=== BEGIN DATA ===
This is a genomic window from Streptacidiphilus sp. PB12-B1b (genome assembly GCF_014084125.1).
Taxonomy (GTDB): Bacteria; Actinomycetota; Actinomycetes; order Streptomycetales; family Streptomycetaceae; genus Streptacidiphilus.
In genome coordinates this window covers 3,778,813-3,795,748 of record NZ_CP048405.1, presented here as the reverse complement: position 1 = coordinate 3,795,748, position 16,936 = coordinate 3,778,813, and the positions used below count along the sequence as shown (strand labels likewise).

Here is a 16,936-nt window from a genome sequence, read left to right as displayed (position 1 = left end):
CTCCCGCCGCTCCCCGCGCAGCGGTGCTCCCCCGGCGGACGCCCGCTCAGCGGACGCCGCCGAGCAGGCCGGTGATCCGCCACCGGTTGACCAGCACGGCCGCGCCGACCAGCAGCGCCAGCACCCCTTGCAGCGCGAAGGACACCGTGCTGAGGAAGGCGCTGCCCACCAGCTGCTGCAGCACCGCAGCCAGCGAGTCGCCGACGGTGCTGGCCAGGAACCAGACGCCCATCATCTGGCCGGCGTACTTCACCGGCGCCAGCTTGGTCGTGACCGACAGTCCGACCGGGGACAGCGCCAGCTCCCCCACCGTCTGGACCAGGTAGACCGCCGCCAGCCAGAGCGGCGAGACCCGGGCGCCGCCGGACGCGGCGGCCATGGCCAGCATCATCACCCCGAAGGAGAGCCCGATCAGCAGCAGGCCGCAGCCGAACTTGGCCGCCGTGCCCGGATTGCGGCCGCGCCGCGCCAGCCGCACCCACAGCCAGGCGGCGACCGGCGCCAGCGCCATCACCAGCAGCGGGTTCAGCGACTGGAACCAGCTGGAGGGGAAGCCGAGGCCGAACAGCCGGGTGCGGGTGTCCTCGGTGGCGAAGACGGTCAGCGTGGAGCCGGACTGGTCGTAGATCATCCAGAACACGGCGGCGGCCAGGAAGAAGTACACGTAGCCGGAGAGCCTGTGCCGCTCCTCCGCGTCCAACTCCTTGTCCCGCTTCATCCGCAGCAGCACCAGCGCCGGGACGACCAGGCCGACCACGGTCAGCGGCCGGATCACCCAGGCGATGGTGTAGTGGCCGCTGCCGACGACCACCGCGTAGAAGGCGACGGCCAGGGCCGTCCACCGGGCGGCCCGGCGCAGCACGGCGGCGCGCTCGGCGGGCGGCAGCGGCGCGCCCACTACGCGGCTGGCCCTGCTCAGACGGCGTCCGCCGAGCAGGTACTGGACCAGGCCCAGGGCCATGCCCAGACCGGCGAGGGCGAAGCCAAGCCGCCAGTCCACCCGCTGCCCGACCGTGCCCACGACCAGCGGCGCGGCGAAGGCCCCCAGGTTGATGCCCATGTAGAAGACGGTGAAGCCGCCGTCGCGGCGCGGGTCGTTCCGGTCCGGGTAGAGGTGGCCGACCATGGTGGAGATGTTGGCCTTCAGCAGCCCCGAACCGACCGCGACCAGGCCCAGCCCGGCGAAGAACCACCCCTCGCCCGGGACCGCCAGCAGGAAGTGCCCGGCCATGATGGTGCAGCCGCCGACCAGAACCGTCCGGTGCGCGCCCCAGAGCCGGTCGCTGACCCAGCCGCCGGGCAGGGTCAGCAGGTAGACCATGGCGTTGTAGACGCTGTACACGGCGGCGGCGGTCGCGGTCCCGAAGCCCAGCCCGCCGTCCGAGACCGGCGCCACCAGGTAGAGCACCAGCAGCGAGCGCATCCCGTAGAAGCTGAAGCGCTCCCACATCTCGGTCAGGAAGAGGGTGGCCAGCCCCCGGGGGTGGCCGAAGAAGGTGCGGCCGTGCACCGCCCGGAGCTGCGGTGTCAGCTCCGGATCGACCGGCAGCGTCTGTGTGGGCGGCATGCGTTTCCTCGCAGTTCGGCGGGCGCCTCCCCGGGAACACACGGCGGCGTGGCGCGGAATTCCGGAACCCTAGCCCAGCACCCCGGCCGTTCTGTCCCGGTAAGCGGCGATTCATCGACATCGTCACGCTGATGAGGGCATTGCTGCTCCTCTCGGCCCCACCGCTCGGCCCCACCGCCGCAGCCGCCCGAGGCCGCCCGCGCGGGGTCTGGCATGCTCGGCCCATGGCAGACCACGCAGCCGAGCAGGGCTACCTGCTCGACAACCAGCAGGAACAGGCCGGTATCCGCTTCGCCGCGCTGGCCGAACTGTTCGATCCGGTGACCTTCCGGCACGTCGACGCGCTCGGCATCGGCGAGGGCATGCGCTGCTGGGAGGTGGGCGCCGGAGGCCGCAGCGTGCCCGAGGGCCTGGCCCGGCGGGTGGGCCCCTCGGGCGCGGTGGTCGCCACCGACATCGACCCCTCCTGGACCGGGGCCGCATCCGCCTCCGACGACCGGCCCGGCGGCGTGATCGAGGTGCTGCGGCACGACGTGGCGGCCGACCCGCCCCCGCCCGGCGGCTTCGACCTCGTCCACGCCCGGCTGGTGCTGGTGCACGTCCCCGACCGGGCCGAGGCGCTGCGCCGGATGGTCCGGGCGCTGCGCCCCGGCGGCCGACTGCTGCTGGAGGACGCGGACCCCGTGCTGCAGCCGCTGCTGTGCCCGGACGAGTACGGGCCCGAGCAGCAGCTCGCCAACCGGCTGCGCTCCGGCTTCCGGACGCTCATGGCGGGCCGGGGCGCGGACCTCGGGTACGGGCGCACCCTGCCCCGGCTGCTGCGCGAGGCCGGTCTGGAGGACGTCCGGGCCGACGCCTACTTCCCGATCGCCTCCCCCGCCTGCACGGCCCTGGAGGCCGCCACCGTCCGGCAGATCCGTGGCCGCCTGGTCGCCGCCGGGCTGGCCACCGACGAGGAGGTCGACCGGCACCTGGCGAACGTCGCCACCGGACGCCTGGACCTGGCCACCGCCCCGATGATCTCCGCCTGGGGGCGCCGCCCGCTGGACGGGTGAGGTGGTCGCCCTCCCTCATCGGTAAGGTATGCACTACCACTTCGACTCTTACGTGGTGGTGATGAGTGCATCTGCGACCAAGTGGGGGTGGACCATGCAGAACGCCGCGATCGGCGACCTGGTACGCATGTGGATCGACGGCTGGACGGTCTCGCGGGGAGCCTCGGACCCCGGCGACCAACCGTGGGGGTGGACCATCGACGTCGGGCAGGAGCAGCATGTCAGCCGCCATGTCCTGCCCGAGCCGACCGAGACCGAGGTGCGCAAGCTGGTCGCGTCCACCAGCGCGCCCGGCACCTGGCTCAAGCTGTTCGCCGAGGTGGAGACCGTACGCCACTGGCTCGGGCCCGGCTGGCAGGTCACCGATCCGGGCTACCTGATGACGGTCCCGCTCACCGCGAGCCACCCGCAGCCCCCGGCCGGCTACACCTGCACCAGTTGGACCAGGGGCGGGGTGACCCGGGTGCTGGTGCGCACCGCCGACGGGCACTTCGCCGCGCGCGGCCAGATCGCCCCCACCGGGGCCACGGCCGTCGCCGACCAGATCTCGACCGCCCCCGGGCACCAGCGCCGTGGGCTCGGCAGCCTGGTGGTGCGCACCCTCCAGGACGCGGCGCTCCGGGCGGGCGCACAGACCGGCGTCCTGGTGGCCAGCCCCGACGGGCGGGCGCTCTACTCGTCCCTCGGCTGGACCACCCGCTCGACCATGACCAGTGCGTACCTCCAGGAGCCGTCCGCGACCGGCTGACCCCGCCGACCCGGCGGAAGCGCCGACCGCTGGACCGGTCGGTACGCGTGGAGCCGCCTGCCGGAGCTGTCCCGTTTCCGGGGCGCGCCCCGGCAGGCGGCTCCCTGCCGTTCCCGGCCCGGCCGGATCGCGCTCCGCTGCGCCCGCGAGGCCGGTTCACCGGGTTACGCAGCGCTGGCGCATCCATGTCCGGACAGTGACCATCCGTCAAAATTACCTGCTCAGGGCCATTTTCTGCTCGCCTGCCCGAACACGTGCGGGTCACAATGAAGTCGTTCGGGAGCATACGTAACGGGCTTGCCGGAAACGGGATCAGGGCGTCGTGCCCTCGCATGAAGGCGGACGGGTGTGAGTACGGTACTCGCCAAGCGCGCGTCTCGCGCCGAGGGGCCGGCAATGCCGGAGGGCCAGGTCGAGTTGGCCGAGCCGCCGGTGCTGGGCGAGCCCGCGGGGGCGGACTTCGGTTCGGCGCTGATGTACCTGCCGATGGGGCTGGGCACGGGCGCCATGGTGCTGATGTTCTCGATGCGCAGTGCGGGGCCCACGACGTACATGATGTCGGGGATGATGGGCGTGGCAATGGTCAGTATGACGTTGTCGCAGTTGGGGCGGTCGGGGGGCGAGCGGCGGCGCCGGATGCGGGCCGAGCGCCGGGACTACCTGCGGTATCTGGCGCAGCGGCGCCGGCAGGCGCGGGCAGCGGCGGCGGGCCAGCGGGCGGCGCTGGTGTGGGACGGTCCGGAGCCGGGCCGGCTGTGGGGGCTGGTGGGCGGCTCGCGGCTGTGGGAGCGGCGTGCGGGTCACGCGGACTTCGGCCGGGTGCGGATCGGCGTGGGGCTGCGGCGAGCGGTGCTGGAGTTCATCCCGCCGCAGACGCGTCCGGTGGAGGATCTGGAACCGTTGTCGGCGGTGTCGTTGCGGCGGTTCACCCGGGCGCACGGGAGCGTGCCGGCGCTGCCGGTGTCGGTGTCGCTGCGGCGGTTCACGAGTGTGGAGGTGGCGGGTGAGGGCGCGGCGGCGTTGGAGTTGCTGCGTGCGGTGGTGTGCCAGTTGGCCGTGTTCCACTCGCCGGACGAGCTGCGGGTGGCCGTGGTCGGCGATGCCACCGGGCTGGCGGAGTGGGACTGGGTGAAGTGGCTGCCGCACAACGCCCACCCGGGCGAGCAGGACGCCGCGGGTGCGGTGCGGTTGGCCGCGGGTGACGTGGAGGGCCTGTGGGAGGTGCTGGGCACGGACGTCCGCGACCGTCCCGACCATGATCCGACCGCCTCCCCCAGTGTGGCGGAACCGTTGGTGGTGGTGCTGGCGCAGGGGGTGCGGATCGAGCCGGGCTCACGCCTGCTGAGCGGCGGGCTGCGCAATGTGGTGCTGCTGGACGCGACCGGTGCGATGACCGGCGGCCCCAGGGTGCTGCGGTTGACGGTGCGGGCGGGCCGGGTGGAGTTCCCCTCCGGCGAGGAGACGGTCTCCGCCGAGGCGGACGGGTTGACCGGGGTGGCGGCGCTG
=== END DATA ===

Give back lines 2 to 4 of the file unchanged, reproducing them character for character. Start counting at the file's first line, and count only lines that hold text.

Taxonomy (GTDB): Bacteria; Actinomycetota; Actinomycetes; order Streptomycetales; family Streptomycetaceae; genus Streptacidiphilus.
In genome coordinates this window covers 3,778,813-3,795,748 of record NZ_CP048405.1, presented here as the reverse complement: position 1 = coordinate 3,795,748, position 16,936 = coordinate 3,778,813, and the positions used below count along the sequence as shown (strand labels likewise).

Here is a 16,936-nt window from a genome sequence, read left to right as displayed (position 1 = left end):